Gaming | Spotlight

Game Design: The Key to Education?

Imagine a learning environment where students engage core principals using gameplay, solve problems through team-based collaboration, and use gaming systems in place of standardized textbooks. Is our education system ready for that? Do we have a choice?

"There's a class of kids dropping out of school today because they're not engaged," said Katie Salen, executive director for the Institute of Play. "Designing for engagement," she insisted, "belongs to the problem space of designing for learning."

Salen, who delivered a keynote address at the FETC 2013 conference in Orlando last week, began her talk by showing an image of a young boy holding a small plastic cube a few shades darker than the long wisp of pink hair hanging over his eyes. He was grinning from ear to ear. "This is a student at one of our schools that has just printed his first 3D object."

The exercise, said Salen, was part of a lesson where students designed an object using the 3D editor available in the videogame Minecraft, and then printed their design using a MakerBot 3D printer. "There is something deeply magical," she said, "about the idea that you could model something in the digital space and then output it in the physical word."

This kind of learning, she said, is really about "our vision for the future," and the types of things we need to do to engage this generation of learners. "The question we have to ask ourselves," she added, "is, 'what supports are required'" to create this new kind of learning environment?

In Salen's view:

  • You have to create a space that is open to a student's interests and gives them the choice to learn in a way that's meaningful to them;
  • You need to have supportive adults that can help students translate what they're learning into real-world concepts;
  • You need to have access to resources that can support the curriculum; and
  • You need to ensure the design of the experience itself is engaging.

According to Salen, this is the type of environment that has been created at Quest to Learn, a Brooklyn-based public school designed from the ground up by the Institute of Play. The school, she said, looks at pedagogy through the lens of how games work, how play works, and the way these things can be used to engage students in the process of learning.

What we know, she said, is that some very specific conditions exist that can be leveraged to engage students in meaningful ways:

People increasingly learn in a social way. More and more, said Salen, students rely on one another--both inside the classroom and out--to collaborate, iterate, research, and solve problems as a group.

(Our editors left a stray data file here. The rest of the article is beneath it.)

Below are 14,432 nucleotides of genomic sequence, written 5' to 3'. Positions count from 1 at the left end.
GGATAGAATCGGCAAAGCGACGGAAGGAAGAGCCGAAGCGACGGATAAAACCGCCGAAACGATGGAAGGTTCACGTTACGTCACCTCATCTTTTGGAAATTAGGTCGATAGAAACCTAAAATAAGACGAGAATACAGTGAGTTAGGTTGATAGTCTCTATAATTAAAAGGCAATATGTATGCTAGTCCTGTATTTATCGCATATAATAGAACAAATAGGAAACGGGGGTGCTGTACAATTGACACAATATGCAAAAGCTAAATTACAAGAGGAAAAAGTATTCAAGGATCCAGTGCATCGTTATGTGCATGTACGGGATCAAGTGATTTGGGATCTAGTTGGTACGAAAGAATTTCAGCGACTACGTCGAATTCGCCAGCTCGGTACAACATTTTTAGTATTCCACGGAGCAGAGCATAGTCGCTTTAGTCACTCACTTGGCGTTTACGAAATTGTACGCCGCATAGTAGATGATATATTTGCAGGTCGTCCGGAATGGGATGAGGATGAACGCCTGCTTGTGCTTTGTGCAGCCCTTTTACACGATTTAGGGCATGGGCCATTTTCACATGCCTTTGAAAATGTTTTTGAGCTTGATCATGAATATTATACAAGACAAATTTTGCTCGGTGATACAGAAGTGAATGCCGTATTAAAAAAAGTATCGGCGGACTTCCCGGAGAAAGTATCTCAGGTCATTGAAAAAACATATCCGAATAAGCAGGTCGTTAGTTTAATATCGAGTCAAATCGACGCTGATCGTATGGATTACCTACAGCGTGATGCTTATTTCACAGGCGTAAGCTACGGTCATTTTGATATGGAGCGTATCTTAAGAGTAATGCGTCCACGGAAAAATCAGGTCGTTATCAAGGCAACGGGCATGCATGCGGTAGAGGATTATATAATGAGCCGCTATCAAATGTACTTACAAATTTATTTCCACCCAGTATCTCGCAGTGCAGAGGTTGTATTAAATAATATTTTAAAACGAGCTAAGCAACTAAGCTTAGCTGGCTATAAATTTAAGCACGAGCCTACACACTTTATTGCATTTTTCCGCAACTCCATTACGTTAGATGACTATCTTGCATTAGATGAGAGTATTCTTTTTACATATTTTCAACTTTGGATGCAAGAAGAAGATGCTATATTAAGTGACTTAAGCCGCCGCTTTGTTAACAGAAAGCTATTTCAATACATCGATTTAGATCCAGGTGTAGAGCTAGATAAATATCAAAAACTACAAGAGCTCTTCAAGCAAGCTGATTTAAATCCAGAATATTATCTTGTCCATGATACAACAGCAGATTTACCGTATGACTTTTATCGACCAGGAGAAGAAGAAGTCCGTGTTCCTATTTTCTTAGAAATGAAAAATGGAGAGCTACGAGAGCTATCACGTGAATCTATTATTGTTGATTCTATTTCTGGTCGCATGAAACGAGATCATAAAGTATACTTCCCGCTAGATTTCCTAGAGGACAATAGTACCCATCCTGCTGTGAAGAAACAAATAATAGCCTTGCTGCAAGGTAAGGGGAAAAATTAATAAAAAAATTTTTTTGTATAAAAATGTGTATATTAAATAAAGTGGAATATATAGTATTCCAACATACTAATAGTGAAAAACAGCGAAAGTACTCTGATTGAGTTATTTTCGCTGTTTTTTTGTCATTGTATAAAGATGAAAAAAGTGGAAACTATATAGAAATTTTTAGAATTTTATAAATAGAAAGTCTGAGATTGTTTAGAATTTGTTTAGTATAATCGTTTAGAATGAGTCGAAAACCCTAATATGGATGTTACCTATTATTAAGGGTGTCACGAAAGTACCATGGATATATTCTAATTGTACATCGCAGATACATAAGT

Adults often play the role of translator between a child's interests and key learning concepts. Parents and teachers, she said, increasingly provide connections between the digital space and a child's physical reality, whether they're helping a student use the Internet for research or relating gameplay to problem solving, decision-making, and conflict resolution.

New technology platforms and environments create incredible opportunities for learning. From increasingly powerful computers to 3D printers to game systems and projection devices, in Salen's view, technology advances will continue to afford educators new opportunities to design more engaging learning environments for their students.

As 21st century educators, said Salen, we need to "rethink the classroom as less of an environment that's just about content and really think about designing communities that have connections to other communities outside the school and through online environments."

Understanding these conditions as levers, Salen spoke of the importance of the 6 guiding principals of gameplay and their natural integration with engaging learning environments:

  1. Everyone can participate. Games, said Salen, create opportunities for collaboration and community, where everyone has the chance to participate and contribute to the outcome.
  2. Challenge is constant. Games provide a context where participants are continually challenged and confronted with increasingly difficult problems as they progress.
  3. Feedback is immediate and ongoing. Whether they are progressing through a level or stuck on a specific problem, games provide a continuous feedback loop that lets players know where they stand.
  4. Learning happens by doing. According the Salen, we are more likely to learn by actually completing a task than simply reading about a concept or theory.
  5. There are many opportunities to fail up. As players progress through a game, said Salen, there are many situations where they fail at a task multiple times in order to gain enough knowledge and skill to actually succeed. "Failure does not need to be a negative thing," she insisted. As educators, we should be asking ourselves, "How do we create opportunities in our curriculum for students to fail up?"
  6. Solving problems builds expertise. Similar to failing up, the more problems students solve, said Salen, the more expertise they gain and, in turn, are able to share with their peers.

"The goal," she said, "is to make learning irresistible." It's most rewarding, she added, when "you know learning is going on at the same time the kids are having fun."

Closing her talk, Salen shared resources that can help educators integrate gameplay into their own curriculum, including Playforce, an online community for students, teachers, and parents to share learning experiences in games. Other resources included GameKit, Playmakers, and Simcity edu (coming in March).

About the Author

Chris Riedel is a freelance writer based in Illinois. He can be reached here.